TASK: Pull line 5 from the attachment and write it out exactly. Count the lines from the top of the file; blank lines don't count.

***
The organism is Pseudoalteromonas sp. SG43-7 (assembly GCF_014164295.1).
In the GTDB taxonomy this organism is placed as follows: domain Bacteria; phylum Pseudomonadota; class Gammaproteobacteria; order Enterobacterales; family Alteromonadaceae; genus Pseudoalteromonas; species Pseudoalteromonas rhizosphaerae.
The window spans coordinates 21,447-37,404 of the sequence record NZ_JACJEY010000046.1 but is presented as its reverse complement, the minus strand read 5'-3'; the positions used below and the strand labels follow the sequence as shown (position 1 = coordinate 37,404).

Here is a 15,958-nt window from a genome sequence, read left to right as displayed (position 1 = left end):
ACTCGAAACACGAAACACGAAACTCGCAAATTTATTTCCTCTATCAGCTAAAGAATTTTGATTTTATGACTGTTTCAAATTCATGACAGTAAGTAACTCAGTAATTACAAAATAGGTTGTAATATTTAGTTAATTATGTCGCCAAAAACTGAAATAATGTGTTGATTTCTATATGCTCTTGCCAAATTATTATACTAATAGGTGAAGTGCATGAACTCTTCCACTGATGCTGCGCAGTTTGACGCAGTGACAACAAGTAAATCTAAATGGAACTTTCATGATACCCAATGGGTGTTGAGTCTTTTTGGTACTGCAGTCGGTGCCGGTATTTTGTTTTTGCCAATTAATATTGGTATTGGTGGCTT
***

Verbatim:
ACTCGAAACACGAAACACGAAACTCGCAAATTTATTTCCTCTATCAGCTAAAGAATTTTGATTTTATGACTGTTTCAAATTCATGACAGTAAGTAACTCAGTAATTACAAAATAGGTTGTAATATTTAGTTAATTATGTCGCCAAAAACTGAAATAATGTGTTGATTTCTATATGCTCTTGCCAAATTATTATACTAATAGGTGAAGTGCATGAACTCTTCCACTGATGCTGCGCAGTTTGACGCAGTGACAACAAGTAAATCTAAATGGAACTTTCATGATACCCAATGGGTGTTGAGTCTTTTTGGTACTGCAGTCGGTGCCGGTATTTTGTTTTTGCCAATTAATATTGGTATTGGTGGCTT